See the compassion of community in “A Man Called Otto”

Published 11:30 am Tuesday, February 7, 2023

Working his way into our hearts this week is “A Man Called Otto,”, an earnest and engaging film, starring the ever-adored Tom Hanks in the titular role of Otto. This film is an American remake of the Oscar-nominated 2015 Swedish film “A Man Called Ove” (Holm), which in turn was based on the bestselling 2012 novel of the same name by Fredrik Backman. 


The story told in the film has captivated the hearts of audiences twice now, and this third foray is no exception. Well-received by both critics and audiences alike, “A Man Called Otto” has managed to sidestep the dilution of the artistic product that can so often plague the Americanized remakes of foreign films. 

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The narrative of the film is simple on the surface, but becomes deeper as the film progresses. Otto, the story’s protagonist, is a grumpy old man with a capital “G,” who lives in a cookie-cutter condo complex in suburban Pittsburgh. Yet, despite all the convention and predictability of the life he inhabits, Otto finds a no shortage of grievances to err and fights to pick, no matter how small or specific the fights may be. This prickly exterior has made him a less-than-beloved fixture amongst his neighbors. However, when a newly arrived family in the neighborhood attracts Otto’s ire, they inadvertently begin to expose cracks of humanity in his hardened exterior, giving way to the compassion underneath.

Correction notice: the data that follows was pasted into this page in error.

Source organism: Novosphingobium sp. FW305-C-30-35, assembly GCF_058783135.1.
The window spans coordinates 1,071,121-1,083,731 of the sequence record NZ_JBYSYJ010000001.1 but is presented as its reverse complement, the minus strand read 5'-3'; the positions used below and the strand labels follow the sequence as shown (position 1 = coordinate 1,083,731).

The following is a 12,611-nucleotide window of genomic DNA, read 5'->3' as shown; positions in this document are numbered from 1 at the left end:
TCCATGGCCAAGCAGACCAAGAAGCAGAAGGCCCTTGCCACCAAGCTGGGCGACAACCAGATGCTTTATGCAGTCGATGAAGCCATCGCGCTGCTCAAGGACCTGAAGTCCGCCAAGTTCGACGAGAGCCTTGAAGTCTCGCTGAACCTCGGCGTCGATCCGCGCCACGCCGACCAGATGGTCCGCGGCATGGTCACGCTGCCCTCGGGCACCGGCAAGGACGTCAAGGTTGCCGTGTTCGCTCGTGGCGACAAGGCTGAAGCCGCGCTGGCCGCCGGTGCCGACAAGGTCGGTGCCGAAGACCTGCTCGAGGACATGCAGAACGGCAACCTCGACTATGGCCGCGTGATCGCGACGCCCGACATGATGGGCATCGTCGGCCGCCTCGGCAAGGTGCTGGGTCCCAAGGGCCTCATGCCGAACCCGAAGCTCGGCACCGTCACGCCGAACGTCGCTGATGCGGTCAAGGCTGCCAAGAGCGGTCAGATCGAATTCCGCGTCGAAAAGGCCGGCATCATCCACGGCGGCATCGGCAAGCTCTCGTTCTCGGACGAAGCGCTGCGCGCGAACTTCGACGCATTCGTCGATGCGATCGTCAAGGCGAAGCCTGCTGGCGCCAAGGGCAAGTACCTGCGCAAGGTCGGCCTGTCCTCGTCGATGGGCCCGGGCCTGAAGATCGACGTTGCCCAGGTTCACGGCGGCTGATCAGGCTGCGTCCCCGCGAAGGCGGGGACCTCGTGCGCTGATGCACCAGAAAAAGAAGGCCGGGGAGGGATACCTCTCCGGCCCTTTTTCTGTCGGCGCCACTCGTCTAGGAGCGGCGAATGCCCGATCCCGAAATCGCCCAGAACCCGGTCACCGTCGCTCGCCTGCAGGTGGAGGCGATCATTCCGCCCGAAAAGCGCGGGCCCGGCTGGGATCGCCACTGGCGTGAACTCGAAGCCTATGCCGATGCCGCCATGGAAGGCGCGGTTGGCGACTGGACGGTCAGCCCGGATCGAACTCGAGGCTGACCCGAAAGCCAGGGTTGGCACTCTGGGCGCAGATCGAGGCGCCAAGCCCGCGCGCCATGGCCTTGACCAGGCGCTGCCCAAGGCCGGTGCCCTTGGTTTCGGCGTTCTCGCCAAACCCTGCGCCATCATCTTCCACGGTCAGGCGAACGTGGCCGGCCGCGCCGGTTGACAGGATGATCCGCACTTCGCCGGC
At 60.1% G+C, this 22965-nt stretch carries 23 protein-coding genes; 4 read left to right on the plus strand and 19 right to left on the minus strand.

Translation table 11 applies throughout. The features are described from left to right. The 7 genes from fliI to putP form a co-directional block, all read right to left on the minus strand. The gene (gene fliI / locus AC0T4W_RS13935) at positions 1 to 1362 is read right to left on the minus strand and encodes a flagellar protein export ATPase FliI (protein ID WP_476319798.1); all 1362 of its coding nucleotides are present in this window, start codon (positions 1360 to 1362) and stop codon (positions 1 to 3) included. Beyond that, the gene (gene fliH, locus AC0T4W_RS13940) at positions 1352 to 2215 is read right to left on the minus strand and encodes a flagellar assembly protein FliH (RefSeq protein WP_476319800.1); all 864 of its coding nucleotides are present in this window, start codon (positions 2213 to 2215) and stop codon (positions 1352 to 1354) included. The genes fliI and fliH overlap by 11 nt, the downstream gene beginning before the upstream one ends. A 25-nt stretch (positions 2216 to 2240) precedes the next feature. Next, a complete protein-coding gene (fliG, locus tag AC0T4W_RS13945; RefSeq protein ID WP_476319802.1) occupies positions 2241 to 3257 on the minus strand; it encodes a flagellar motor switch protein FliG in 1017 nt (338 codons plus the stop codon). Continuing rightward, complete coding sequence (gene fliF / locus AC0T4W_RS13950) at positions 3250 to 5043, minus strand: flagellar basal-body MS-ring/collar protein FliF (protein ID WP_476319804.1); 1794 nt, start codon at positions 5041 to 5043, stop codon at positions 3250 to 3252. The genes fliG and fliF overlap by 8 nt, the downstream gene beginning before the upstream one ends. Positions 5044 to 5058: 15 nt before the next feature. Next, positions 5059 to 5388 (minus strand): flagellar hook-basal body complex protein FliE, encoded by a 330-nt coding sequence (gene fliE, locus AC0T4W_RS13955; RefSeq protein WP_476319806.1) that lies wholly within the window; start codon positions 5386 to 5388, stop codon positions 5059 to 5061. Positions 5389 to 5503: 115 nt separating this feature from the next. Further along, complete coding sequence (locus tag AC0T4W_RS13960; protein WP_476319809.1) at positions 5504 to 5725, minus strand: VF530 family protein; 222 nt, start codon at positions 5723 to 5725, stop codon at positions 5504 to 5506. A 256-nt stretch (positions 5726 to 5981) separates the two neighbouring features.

In finding the charm to Otto’s personality the film capitalizes on Hanks’s unrivaled ability to inhabit the qualities of the everyman, a talent he has retained his whole career, despite the echelons of his fame. Hanks’ ability to still convey such a natural and lived-in quality to his characters brings a fullness and richness to the performance of Otto. The “angry old man” can be an easy stereotype. However, to be able to believably convey the suffering and dissolution from life that can produce such a stereotype is far from easy. 


“A Man Called Otto,” despite its humor, reaches depths of sadness that effectively stir the heart. Ultimately, while still being a comedy, it is not a film for the faint of heart, emotionally speaking. There is no shock to be experienced here, but there is a poignant and lived-in sadness. Luckily, it’s balanced out by genuine optimism and hopefulness that rewards the viewer for opening their heart to the film’s more melancholic moments, rather than punishing them. 


We at the theater adored the original Swedish version of the film, and are positive that “A Man Called Otto” will similarly capture our hearts. We hope to see you there and share in both the laughter and the possible tears!